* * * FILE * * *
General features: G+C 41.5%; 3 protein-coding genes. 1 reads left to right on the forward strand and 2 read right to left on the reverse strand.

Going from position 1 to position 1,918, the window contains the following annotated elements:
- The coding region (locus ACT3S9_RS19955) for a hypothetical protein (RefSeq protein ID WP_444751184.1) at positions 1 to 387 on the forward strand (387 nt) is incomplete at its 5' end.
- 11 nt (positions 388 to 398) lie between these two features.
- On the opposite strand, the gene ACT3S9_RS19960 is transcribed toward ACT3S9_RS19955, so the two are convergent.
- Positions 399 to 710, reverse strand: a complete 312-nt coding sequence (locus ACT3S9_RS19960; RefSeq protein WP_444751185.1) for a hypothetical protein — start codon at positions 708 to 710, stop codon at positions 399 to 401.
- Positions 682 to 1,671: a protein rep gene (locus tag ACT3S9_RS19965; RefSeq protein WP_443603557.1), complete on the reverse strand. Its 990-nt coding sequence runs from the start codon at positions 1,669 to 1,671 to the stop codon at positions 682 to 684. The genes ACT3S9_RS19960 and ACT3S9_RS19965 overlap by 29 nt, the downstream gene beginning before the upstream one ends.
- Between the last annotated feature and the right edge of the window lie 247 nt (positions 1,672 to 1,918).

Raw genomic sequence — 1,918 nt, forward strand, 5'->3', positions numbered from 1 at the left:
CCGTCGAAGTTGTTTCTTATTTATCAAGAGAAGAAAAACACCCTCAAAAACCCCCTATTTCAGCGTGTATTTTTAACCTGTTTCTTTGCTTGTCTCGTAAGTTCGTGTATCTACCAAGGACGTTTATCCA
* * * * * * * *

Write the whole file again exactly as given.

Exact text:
General features: G+C 41.5%; 3 protein-coding genes. 1 reads left to right on the forward strand and 2 read right to left on the reverse strand.

Going from position 1 to position 1,918, the window contains the following annotated elements:
- The coding region (locus ACT3S9_RS19955) for a hypothetical protein (RefSeq protein ID WP_444751184.1) at positions 1 to 387 on the forward strand (387 nt) is incomplete at its 5' end.
- 11 nt (positions 388 to 398) lie between these two features.
- On the opposite strand, the gene ACT3S9_RS19960 is transcribed toward ACT3S9_RS19955, so the two are convergent.
- Positions 399 to 710, reverse strand: a complete 312-nt coding sequence (locus ACT3S9_RS19960; RefSeq protein WP_444751185.1) for a hypothetical protein — start codon at positions 708 to 710, stop codon at positions 399 to 401.
- Positions 682 to 1,671: a protein rep gene (locus tag ACT3S9_RS19965; RefSeq protein WP_443603557.1), complete on the reverse strand. Its 990-nt coding sequence runs from the start codon at positions 1,669 to 1,671 to the stop codon at positions 682 to 684. The genes ACT3S9_RS19960 and ACT3S9_RS19965 overlap by 29 nt, the downstream gene beginning before the upstream one ends.
- Between the last annotated feature and the right edge of the window lie 247 nt (positions 1,672 to 1,918).

Raw genomic sequence — 1,918 nt, forward strand, 5'->3', positions numbered from 1 at the left:
CCGTCGAAGTTGTTTCTTATTTATCAAGAGAAGAAAAACACCCTCAAAAACCCCCTATTTCAGCGTGTATTTTTAACCTGTTTCTTTGCTTGTCTCGTAAGTTCGTGTATCTACCAAGGACGTTTATCCA